Test-retest reliability of effective connectivity in the face perception network


Computational approaches have great potential for moving neuroscience toward mechanistic models of the functional integration among brain regions. Dynamic causal modeling (DCM) offers a promising framework for inferring the effective connectivity among brain regions and thus unraveling the neural mechanisms of both normal cognitive function and psychiatric disorders. While the benefit of such approaches depends heavily on their reliability, systematic analyses of the within-subject stability are rare. Here, we present a thorough investigation of the test-retest reliability of an fMRI paradigm for DCM analysis dedicated to unraveling intra- and interhemispheric integration among the core regions of the face perception network. First, we examined the reliability of face-specific BOLD activity in 25 healthy volunteers, who performed a face perception paradigm in two separate sessions. We found good to excellent reliability of BOLD activity within the DCM-relevant regions. Second, we assessed the stability of effective connectivity among these regions by analyzing the reliability of Bayesian model selection and model parameter estimation in DCM. Reliability was excellent for the negative free energy and good for model parameter estimation, when restricting the analysis to parameters with substantial effect sizes. Third, even when the experiment was shortened, reliability of BOLD activity and DCM results dropped only slightly as a function of the length of the experiment. This suggests that the face perception paradigm presented here provides reliable estimates for both conventional activation and effective connectivity measures. We conclude this paper with an outlook on potential clinical applications of the paradigm for studying psychiatric disorders.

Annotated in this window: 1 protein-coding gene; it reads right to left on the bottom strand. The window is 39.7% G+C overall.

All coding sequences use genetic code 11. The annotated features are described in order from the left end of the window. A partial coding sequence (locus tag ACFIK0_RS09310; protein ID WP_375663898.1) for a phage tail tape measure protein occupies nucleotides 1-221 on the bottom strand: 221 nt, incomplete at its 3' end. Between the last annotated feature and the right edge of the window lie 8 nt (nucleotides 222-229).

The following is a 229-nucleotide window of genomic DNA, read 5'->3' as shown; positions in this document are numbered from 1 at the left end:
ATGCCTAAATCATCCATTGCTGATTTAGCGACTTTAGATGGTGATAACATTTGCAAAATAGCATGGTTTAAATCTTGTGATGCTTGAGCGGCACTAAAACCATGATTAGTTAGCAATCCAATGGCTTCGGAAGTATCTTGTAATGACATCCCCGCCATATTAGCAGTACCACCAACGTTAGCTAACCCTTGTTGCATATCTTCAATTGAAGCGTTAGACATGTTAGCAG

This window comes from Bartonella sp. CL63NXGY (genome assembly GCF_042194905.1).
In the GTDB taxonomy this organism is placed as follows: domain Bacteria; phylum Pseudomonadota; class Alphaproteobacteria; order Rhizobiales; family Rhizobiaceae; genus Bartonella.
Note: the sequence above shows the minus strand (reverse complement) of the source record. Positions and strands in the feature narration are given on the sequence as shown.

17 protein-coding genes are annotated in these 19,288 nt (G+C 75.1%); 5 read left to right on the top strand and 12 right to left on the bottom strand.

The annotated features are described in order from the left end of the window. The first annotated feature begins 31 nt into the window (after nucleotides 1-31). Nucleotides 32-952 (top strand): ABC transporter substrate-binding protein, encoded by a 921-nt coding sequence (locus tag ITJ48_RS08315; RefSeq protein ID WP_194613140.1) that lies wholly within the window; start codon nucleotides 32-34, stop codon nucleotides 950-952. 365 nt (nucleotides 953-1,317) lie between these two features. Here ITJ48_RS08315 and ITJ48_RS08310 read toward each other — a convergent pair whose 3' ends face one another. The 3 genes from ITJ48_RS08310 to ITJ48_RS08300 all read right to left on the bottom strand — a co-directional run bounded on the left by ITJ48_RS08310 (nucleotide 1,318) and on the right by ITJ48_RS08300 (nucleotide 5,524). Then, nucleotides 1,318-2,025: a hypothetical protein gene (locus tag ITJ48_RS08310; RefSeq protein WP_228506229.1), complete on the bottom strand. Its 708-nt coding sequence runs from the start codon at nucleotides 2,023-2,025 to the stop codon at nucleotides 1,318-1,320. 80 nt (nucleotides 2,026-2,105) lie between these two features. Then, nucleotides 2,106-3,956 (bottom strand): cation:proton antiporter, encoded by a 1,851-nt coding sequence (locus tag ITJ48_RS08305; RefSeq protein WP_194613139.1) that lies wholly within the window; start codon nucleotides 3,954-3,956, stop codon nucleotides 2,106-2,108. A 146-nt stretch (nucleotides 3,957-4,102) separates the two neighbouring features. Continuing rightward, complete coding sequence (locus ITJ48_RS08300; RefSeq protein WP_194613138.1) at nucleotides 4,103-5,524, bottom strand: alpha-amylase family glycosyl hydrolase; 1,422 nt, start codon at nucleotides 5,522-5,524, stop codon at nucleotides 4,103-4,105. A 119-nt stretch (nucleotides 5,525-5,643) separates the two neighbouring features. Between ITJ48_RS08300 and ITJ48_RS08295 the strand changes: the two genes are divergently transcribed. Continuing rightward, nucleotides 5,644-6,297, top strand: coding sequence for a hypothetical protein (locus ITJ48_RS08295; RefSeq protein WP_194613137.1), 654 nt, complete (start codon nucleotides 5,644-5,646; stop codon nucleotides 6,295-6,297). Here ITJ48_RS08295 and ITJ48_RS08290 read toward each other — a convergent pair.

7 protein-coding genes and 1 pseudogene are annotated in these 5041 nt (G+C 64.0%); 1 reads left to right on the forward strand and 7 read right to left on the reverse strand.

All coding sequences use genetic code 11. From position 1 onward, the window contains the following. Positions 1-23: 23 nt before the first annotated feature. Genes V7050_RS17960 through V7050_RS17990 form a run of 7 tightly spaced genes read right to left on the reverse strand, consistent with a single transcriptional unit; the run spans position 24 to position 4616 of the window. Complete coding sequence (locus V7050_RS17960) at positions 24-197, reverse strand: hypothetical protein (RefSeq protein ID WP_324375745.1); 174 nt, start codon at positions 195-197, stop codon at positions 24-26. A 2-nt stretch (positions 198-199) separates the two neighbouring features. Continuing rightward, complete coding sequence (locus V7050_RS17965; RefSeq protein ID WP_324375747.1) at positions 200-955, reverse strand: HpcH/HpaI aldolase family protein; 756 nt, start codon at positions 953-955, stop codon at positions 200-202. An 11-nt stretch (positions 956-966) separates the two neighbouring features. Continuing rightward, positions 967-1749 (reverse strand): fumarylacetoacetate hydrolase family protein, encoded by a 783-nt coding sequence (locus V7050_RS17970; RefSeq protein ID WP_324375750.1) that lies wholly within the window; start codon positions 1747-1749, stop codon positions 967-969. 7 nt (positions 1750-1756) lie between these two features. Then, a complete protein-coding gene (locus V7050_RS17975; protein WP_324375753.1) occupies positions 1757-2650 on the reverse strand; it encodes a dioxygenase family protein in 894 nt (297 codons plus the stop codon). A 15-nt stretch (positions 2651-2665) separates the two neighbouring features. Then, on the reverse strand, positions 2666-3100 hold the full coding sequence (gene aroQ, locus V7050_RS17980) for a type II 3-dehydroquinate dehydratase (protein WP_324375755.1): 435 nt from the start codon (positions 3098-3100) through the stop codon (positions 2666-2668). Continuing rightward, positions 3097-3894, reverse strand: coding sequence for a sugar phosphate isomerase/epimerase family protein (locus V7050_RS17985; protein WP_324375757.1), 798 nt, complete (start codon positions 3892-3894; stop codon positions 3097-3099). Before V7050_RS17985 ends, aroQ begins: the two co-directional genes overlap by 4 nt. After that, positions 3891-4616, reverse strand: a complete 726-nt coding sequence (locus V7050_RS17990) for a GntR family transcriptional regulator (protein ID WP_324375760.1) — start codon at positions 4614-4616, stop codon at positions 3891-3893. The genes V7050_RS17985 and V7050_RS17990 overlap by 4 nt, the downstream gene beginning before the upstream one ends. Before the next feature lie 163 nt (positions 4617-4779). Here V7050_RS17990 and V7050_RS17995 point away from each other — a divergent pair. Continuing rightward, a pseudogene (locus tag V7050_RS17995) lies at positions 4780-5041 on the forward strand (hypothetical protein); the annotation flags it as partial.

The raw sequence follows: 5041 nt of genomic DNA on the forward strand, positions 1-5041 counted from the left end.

Test-retest reliability of effective connectivity in the face perception network. Frässle S, Paulus FM, Krach S, Jansen A. Hum Brain Mapp. 2016 Feb;37(2):730-44. doi: 10.1002/hbm.23061. Epub 2015 Nov 27.

Scroll to Top